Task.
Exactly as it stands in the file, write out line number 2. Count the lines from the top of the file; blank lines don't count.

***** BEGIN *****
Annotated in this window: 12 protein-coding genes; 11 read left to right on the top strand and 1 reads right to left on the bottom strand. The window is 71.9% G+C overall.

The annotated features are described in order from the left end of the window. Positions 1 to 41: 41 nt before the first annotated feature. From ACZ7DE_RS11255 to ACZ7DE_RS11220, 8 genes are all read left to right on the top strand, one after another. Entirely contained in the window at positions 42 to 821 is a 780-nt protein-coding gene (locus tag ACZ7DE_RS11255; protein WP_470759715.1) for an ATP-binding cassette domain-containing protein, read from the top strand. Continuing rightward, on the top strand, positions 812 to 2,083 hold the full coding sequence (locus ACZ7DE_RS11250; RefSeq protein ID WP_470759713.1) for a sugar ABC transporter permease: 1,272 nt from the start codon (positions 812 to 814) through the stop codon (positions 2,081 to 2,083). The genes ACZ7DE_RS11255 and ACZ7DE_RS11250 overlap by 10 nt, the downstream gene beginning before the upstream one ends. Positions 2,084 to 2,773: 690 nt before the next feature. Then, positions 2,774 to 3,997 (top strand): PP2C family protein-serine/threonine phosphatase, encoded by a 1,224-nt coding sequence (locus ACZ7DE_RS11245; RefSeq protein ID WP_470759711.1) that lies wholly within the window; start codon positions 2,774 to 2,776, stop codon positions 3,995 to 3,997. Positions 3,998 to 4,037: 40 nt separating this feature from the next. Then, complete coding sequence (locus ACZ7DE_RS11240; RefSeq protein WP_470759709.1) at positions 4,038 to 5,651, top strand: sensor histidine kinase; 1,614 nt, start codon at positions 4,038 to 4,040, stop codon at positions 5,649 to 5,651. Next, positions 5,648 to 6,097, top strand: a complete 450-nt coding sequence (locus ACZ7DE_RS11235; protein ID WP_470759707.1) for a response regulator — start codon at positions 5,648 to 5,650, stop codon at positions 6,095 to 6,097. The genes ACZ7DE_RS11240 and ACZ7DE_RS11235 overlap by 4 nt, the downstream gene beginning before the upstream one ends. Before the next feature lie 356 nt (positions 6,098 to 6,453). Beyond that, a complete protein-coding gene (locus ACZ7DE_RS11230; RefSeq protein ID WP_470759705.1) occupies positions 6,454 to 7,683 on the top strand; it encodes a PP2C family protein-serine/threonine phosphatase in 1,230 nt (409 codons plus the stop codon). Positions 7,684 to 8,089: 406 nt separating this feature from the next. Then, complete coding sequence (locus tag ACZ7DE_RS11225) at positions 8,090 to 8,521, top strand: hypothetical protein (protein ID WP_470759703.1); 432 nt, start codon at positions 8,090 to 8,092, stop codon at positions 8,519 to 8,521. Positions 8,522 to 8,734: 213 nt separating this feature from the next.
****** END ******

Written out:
The annotated features are described in order from the left end of the window. Positions 1 to 41: 41 nt before the first annotated feature. From ACZ7DE_RS11255 to ACZ7DE_RS11220, 8 genes are all read left to right on the top strand, one after another. Entirely contained in the window at positions 42 to 821 is a 780-nt protein-coding gene (locus tag ACZ7DE_RS11255; protein WP_470759715.1) for an ATP-binding cassette domain-containing protein, read from the top strand. Continuing rightward, on the top strand, positions 812 to 2,083 hold the full coding sequence (locus ACZ7DE_RS11250; RefSeq protein ID WP_470759713.1) for a sugar ABC transporter permease: 1,272 nt from the start codon (positions 812 to 814) through the stop codon (positions 2,081 to 2,083). The genes ACZ7DE_RS11255 and ACZ7DE_RS11250 overlap by 10 nt, the downstream gene beginning before the upstream one ends. Positions 2,084 to 2,773: 690 nt before the next feature. Then, positions 2,774 to 3,997 (top strand): PP2C family protein-serine/threonine phosphatase, encoded by a 1,224-nt coding sequence (locus ACZ7DE_RS11245; RefSeq protein ID WP_470759711.1) that lies wholly within the window; start codon positions 2,774 to 2,776, stop codon positions 3,995 to 3,997. Positions 3,998 to 4,037: 40 nt separating this feature from the next. Then, complete coding sequence (locus ACZ7DE_RS11240; RefSeq protein WP_470759709.1) at positions 4,038 to 5,651, top strand: sensor histidine kinase; 1,614 nt, start codon at positions 4,038 to 4,040, stop codon at positions 5,649 to 5,651. Next, positions 5,648 to 6,097, top strand: a complete 450-nt coding sequence (locus ACZ7DE_RS11235; protein ID WP_470759707.1) for a response regulator — start codon at positions 5,648 to 5,650, stop codon at positions 6,095 to 6,097. The genes ACZ7DE_RS11240 and ACZ7DE_RS11235 overlap by 4 nt, the downstream gene beginning before the upstream one ends. Before the next feature lie 356 nt (positions 6,098 to 6,453). Beyond that, a complete protein-coding gene (locus ACZ7DE_RS11230; RefSeq protein ID WP_470759705.1) occupies positions 6,454 to 7,683 on the top strand; it encodes a PP2C family protein-serine/threonine phosphatase in 1,230 nt (409 codons plus the stop codon). Positions 7,684 to 8,089: 406 nt separating this feature from the next. Then, complete coding sequence (locus tag ACZ7DE_RS11225) at positions 8,090 to 8,521, top strand: hypothetical protein (protein ID WP_470759703.1); 432 nt, start codon at positions 8,090 to 8,092, stop codon at positions 8,519 to 8,521. Positions 8,522 to 8,734: 213 nt separating this feature from the next.